And with regards to John McCain’s connections, his top foreign policy advisor, Randy Scheunemann, has been revealed as having received hundreds of thousand of dollars from the U.S.-controlled Georgian government. He is also President of the Committee for the Liberation of Iraq, still sponsored by arch-neocon William Kristol’s ‘Project for a New American Century’. Kristol is now strongly agitating for American confrontation with Russia, something that could easily lead to a war between the two countries
While the international Jewish community loathed czarist Russia for its repression of the radical Jewish community, they joyfully supported and delighted in the triumph of Bolshevism which brought them to power in the new Soviet Union and resulted in great waves of terror and repression against the loathed Orthodox Christian Russian community. Their chagrin and fury at the disastrous collapse of their Georgian plannings will create a huge uproar in their media in America that will go so far as to press military confrontation with Russia. That having been said, the American military community does not care for Israeli grand plans and a war with Russia seems very remote. Perhaps, however, a stray missile from some unidentified source, might have some kind of an atomic warhead that would tragically explode over Tel Aiv when Cheney is visiting there.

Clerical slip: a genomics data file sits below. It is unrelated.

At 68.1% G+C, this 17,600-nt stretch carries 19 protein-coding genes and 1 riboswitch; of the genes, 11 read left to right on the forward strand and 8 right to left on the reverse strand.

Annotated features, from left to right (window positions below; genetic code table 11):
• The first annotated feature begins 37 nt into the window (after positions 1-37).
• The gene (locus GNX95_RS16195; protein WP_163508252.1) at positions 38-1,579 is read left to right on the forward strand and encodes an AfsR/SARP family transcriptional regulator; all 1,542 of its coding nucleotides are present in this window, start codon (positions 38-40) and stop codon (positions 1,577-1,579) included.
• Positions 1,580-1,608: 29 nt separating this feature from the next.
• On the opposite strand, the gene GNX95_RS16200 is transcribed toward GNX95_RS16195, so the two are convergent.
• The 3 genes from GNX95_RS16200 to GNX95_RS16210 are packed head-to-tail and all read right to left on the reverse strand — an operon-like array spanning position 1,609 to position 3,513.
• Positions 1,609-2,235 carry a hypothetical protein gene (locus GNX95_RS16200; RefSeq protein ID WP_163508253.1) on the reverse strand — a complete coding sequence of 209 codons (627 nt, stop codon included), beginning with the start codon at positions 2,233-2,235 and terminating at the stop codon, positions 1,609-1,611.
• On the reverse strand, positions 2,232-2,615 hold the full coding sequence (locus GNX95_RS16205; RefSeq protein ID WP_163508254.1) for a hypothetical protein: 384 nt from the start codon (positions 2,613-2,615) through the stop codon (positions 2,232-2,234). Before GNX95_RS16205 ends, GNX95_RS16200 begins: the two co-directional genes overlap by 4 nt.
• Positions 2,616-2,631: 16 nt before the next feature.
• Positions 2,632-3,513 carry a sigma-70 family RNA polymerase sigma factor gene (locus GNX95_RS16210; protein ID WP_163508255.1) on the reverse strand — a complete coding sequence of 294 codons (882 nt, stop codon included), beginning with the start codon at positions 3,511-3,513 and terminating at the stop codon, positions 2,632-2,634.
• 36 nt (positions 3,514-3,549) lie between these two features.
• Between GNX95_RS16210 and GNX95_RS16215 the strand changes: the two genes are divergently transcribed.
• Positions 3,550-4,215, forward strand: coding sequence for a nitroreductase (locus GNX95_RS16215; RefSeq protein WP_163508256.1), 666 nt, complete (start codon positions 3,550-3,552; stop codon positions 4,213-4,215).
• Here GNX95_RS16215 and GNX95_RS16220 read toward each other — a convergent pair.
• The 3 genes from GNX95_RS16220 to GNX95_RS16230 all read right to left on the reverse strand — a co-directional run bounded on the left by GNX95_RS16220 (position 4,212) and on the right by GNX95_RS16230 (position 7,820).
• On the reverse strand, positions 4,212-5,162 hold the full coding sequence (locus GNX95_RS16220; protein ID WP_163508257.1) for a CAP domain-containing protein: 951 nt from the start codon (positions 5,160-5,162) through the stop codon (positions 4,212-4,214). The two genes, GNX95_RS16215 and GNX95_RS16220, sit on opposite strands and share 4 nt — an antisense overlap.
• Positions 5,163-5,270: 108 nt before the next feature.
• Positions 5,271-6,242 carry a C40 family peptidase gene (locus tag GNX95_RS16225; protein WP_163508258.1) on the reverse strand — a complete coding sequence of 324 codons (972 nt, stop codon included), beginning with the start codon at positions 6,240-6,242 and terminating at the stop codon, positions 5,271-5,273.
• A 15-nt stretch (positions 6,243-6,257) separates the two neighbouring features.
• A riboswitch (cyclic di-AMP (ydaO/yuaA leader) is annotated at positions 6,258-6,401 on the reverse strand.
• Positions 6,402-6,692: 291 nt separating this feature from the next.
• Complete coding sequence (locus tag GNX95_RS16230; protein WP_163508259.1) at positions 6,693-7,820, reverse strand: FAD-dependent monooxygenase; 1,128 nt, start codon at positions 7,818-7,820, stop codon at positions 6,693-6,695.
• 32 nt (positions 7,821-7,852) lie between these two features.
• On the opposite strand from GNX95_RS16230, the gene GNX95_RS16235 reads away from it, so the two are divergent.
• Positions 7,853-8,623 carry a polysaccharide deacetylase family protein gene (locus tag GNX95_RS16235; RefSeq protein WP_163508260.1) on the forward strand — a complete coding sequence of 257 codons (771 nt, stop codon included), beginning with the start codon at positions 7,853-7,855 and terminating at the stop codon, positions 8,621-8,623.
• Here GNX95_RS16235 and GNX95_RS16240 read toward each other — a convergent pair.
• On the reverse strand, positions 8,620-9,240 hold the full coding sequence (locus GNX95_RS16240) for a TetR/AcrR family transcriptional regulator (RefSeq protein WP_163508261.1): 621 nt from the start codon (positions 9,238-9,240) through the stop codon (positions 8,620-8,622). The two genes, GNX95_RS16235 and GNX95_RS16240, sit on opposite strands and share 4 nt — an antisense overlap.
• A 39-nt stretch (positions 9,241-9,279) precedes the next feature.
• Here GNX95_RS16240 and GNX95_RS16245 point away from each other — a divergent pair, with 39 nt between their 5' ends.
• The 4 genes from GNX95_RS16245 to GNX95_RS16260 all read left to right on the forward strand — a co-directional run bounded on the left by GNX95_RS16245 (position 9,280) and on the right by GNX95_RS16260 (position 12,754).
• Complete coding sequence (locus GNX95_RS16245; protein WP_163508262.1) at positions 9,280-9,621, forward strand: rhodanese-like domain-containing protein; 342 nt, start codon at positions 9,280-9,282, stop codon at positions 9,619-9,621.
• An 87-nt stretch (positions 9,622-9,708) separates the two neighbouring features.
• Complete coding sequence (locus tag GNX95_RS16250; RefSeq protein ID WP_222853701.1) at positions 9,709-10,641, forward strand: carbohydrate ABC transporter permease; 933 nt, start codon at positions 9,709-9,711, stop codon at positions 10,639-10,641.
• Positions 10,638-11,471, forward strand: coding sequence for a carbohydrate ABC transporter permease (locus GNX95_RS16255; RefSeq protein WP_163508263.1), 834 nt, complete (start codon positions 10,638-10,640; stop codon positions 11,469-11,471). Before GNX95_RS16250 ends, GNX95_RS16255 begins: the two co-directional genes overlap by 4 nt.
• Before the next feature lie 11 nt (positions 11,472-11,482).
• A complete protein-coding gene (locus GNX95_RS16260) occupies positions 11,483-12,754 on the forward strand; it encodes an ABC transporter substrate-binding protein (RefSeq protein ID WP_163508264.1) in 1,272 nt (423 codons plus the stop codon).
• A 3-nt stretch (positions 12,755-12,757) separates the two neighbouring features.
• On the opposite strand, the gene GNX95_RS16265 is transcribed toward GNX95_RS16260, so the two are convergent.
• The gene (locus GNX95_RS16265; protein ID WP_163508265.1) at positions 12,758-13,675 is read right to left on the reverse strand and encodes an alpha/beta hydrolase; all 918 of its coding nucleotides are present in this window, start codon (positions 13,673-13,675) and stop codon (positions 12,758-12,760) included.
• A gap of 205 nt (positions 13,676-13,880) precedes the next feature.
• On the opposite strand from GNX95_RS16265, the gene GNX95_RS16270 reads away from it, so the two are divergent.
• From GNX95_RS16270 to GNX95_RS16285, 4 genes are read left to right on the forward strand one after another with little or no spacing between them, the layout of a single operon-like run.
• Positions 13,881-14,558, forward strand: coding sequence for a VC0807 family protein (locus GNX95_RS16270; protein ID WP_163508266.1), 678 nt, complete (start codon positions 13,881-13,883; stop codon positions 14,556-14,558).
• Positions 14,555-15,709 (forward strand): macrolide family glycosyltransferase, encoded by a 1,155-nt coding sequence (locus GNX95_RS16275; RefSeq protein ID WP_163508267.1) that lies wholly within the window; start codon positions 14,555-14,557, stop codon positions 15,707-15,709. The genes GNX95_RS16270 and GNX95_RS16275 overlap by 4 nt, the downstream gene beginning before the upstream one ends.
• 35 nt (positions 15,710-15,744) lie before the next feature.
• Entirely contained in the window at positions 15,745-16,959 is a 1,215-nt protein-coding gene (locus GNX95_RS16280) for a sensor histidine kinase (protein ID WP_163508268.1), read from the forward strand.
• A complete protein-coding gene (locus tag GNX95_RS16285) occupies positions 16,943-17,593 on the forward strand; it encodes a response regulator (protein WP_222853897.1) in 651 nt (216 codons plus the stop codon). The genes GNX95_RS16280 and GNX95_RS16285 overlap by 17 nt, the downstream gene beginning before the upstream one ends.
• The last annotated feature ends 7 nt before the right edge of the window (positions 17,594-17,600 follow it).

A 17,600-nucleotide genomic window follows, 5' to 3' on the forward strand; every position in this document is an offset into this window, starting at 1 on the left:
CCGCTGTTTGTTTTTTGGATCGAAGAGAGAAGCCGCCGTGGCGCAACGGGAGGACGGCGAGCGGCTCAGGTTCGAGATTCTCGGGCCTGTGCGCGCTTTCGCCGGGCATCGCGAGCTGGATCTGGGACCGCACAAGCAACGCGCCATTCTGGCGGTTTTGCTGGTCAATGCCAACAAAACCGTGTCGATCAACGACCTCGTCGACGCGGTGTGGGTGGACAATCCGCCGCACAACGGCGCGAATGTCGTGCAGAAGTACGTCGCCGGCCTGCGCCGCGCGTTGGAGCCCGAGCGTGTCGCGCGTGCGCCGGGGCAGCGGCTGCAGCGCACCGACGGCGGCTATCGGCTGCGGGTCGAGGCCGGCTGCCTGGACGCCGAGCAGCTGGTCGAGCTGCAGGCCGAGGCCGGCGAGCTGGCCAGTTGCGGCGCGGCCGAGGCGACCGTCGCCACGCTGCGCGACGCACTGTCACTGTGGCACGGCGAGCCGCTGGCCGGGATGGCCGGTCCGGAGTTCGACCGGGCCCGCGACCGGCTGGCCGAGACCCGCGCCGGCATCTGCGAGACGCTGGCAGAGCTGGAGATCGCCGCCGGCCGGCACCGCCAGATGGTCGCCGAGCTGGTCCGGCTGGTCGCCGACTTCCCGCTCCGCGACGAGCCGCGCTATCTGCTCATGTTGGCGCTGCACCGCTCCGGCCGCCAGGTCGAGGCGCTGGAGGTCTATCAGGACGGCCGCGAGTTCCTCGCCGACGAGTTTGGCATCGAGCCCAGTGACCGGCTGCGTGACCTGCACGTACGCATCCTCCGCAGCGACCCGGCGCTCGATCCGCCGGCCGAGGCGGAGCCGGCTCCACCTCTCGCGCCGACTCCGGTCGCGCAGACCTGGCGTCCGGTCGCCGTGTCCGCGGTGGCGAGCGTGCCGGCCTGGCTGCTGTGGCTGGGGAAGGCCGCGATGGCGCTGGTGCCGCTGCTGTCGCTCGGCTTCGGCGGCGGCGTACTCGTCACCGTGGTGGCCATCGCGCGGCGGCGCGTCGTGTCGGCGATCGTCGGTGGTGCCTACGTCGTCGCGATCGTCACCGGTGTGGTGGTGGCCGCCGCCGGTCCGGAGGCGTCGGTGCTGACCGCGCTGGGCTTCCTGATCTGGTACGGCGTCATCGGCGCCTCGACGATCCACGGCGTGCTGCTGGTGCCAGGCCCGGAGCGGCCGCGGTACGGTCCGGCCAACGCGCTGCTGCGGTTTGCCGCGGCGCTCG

And who would survive this incident?
The rest of the world for certain.
Russia remains a Black Sea power
by M K Bhadrakumar
If the struggle in the Caucasus was ever over oil and the North Atlantic Treaty Organization's (NATO's) agenda towards Central Asia, the United States suffered a colossal setback this week. Kazakhstan, the Caspian energy powerhouse and a key Central Asian player, has decided to stand shoulder-to-shoulder with Russia over the conflict with Georgia, and Russia's de facto control over two major Black Sea ports has been consolidated.
At a meeting in the Tajik capital Dushanbe on Thursday on the sidelines of the summit meeting of the Shanghai Cooperation Organization (SCO), Kazakh President Nurusultan Nazarbayev told Russian President Dmitry Medvedev that Moscow could count on Astana's support in the present crisis.